A Chinese filmmaker was accused of making and selling racist and exploitative videos of children from Malawi to China. The man has been extradited from Zambia to Malawi.

Police in Malawi told VOA News Sunday that Lu Ke, a Chinese filmmaker, was handed over to Malawi on Saturday in the Mchinji district, which borders Zambia.

Last month, Lu Ke fled Malawi but was arrested in Zambia shortly after that. Malawi immigration told Agence France-Presse on June 20, “He was arrested in Chipata, Zambia after fleeing the country through uncharted routes.” 

The spokesperson for Malawi Police said, “He is in police custody. He was handed over by our friends from Zambia. As of now, he has been charged with trafficking in persons, but other charges may be added.”

Lu Ke was a resident of Malawi when BBC Africa Eye exposed him. He filmed a group of African children repeating Mandarin phrases, praising the Chinese, making fun of the poor, and chanting racist phrases.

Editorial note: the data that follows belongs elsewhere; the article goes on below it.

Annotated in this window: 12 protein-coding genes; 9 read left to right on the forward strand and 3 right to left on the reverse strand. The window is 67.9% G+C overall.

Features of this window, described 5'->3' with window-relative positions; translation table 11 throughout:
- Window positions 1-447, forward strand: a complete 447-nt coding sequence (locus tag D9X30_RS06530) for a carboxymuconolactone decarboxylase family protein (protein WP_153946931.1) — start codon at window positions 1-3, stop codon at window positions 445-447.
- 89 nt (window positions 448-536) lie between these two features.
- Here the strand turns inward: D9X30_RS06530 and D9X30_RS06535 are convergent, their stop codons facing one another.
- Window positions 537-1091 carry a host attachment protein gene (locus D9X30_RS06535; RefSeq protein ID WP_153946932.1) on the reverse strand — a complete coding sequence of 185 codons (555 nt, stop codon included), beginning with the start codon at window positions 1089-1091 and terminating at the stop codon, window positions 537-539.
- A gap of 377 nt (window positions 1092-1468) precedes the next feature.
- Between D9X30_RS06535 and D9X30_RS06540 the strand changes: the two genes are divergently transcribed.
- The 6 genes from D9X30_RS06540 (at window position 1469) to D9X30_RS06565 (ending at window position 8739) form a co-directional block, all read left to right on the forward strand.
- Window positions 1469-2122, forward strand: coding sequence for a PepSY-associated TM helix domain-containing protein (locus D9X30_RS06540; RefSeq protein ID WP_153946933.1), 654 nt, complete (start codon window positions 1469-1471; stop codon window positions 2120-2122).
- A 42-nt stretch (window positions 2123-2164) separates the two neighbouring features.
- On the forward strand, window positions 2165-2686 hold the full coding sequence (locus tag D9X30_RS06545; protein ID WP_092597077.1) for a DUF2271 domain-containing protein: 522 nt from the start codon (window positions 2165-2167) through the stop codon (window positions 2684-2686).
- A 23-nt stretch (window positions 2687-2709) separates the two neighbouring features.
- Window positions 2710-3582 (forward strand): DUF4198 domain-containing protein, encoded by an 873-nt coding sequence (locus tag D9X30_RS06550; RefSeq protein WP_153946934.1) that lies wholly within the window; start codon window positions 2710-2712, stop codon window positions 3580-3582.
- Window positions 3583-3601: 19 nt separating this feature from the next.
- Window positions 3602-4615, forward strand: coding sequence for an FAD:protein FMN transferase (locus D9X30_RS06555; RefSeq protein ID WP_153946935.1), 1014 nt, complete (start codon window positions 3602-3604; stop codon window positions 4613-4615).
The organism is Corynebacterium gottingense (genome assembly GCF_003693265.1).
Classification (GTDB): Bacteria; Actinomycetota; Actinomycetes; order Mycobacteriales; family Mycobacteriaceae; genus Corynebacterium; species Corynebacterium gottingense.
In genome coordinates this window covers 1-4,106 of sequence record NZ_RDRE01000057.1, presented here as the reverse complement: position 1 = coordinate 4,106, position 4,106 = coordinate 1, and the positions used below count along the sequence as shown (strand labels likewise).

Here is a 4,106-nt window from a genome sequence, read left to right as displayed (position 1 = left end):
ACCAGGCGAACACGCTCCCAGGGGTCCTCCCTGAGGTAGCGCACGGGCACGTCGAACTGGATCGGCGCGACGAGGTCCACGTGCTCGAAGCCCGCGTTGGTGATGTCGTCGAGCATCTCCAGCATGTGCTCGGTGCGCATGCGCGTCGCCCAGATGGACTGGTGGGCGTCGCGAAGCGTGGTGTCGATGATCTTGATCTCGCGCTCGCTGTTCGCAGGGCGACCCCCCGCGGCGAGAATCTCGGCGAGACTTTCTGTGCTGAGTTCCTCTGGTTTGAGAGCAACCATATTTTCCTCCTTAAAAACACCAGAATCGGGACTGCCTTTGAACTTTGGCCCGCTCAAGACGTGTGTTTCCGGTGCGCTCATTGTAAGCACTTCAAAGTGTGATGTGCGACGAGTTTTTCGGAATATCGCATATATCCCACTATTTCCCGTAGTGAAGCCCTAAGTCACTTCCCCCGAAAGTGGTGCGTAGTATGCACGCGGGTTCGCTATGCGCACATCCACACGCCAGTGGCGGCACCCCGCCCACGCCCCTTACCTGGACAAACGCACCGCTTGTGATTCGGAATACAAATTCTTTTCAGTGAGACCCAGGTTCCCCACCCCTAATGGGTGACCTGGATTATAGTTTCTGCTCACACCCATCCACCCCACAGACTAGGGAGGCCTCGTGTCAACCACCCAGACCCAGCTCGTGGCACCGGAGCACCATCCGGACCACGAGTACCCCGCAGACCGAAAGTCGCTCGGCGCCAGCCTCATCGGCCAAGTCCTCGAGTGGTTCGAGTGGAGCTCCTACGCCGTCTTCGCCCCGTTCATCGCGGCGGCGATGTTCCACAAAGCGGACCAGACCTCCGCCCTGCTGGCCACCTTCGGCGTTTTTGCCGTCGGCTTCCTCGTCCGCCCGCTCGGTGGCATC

In “Racism for Sale,” a BBC Africa Eye documentary published in mid-June, BBC found Lu Ke used local children in central Malawi to film videos. These children made racist remarks about themselves in Mandarin without being aware of what they were saying.

In one of the videos, the children speak in Mandarin, “I’m a black monster” and “My IQ is low.” 

According to the BBC, Lu Ke paid each child 50 cents per clip so he could record hundreds of short videos. He then sold them to Chinese social media and internet platforms. The videos can be purchased for up to $70 apiece.

Lu Ke admitted to making at least one of the videos but denied making the racist ones. He said he did so to introduce Chinese culture to the local community.

As VOA reported, this news prompted a public outcry in Malawi. As a result, several rights organizations took to the street to protest. In addition, the protesters submitted a petition to the Chinese Embassy in the nation’s capital, Lilongwe. 

In the petition, they demanded China’s government compensate the children in the videos because they were fooled into saying remarks or phrases in a language they did not understand. 

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